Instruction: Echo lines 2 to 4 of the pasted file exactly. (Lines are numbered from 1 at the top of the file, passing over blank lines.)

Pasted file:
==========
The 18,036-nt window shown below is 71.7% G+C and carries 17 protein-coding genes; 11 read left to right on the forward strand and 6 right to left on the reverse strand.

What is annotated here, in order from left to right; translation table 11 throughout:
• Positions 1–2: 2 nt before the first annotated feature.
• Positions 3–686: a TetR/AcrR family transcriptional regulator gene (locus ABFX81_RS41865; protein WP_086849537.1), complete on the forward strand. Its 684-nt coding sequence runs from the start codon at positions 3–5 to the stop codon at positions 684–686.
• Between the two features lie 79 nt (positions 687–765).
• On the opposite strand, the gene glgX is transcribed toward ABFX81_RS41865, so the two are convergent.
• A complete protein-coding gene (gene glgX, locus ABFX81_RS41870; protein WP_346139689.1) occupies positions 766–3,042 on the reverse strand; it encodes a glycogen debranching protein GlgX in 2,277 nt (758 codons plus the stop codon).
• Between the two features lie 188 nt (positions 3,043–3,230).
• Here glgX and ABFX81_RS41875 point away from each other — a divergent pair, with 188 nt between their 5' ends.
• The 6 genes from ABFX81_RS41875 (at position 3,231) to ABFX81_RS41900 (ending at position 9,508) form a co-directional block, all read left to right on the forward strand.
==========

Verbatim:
What is annotated here, in order from left to right; translation table 11 throughout:
• Positions 1–2: 2 nt before the first annotated feature.
• Positions 3–686: a TetR/AcrR family transcriptional regulator gene (locus ABFX81_RS41865; protein WP_086849537.1), complete on the forward strand. Its 684-nt coding sequence runs from the start codon at positions 3–5 to the stop codon at positions 684–686.